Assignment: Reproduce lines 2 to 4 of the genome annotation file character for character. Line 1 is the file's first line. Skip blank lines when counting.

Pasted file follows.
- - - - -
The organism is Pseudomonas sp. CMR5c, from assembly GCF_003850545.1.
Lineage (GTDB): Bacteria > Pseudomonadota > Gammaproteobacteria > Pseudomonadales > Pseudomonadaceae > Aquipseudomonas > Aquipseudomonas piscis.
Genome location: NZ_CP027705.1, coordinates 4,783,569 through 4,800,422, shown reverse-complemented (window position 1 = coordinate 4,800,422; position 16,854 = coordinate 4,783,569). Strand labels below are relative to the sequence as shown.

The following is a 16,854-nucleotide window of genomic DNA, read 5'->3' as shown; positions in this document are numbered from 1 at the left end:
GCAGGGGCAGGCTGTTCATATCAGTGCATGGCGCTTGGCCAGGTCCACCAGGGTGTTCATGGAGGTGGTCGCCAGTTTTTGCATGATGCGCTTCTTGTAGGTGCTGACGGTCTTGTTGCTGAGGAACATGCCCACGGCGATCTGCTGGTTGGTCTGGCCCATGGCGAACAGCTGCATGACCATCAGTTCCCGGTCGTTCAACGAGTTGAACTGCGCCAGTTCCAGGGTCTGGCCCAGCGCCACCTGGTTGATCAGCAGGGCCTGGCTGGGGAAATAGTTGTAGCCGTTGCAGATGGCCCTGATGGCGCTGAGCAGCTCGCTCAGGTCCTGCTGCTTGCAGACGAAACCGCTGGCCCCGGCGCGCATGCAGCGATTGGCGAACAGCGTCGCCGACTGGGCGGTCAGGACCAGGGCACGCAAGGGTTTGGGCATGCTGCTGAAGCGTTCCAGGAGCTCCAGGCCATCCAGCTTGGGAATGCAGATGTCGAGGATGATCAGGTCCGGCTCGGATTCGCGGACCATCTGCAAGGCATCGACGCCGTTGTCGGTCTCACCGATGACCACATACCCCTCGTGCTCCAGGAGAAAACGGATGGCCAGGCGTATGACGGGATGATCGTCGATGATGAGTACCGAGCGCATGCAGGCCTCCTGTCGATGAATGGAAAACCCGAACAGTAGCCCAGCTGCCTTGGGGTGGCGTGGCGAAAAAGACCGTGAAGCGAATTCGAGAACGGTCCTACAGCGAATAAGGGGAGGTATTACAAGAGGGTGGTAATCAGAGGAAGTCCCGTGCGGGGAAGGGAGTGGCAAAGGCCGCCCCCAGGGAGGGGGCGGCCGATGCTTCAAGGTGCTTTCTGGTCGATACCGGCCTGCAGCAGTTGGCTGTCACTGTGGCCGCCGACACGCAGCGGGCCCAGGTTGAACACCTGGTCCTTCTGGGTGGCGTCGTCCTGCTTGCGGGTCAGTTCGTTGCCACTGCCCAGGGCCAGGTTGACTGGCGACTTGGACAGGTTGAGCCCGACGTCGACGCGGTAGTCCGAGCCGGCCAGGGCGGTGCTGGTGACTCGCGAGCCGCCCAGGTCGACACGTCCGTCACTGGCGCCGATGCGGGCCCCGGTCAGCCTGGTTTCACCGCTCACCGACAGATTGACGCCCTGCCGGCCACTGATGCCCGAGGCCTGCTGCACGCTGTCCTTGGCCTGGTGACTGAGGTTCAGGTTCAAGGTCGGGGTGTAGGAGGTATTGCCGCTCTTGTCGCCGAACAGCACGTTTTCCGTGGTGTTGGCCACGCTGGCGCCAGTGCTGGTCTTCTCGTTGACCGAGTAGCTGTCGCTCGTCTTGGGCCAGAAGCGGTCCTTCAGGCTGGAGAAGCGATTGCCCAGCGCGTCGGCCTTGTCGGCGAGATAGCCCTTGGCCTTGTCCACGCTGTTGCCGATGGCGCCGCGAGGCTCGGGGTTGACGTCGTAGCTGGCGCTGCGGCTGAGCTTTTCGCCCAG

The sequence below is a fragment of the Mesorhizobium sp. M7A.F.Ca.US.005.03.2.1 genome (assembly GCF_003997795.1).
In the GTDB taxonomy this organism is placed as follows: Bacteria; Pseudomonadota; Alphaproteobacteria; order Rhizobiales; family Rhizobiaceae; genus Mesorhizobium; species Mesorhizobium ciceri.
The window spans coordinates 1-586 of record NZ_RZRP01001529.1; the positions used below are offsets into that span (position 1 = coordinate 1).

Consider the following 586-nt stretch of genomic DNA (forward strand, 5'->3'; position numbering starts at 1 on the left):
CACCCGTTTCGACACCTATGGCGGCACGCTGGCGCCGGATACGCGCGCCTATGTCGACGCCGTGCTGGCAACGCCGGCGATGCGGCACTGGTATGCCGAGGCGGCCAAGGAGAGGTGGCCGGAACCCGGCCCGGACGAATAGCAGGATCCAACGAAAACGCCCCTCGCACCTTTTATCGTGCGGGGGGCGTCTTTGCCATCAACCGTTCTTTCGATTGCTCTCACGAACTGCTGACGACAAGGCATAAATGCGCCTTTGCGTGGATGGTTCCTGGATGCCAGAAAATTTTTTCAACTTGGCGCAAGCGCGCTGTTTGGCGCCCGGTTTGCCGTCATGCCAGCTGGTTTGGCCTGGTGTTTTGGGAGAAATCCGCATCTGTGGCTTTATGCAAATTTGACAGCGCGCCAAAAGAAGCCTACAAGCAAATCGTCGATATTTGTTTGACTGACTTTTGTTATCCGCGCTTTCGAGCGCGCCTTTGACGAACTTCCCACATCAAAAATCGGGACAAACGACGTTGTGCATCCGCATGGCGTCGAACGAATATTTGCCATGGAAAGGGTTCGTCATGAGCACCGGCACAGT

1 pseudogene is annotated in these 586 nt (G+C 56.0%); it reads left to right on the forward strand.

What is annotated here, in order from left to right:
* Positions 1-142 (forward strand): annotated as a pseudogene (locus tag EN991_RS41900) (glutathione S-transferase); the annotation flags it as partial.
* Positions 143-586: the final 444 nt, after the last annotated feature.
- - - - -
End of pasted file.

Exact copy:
Lineage (GTDB): Bacteria > Pseudomonadota > Gammaproteobacteria > Pseudomonadales > Pseudomonadaceae > Aquipseudomonas > Aquipseudomonas piscis.
Genome location: NZ_CP027705.1, coordinates 4,783,569 through 4,800,422, shown reverse-complemented (window position 1 = coordinate 4,800,422; position 16,854 = coordinate 4,783,569). Strand labels below are relative to the sequence as shown.

The following is a 16,854-nucleotide window of genomic DNA, read 5'->3' as shown; positions in this document are numbered from 1 at the left end: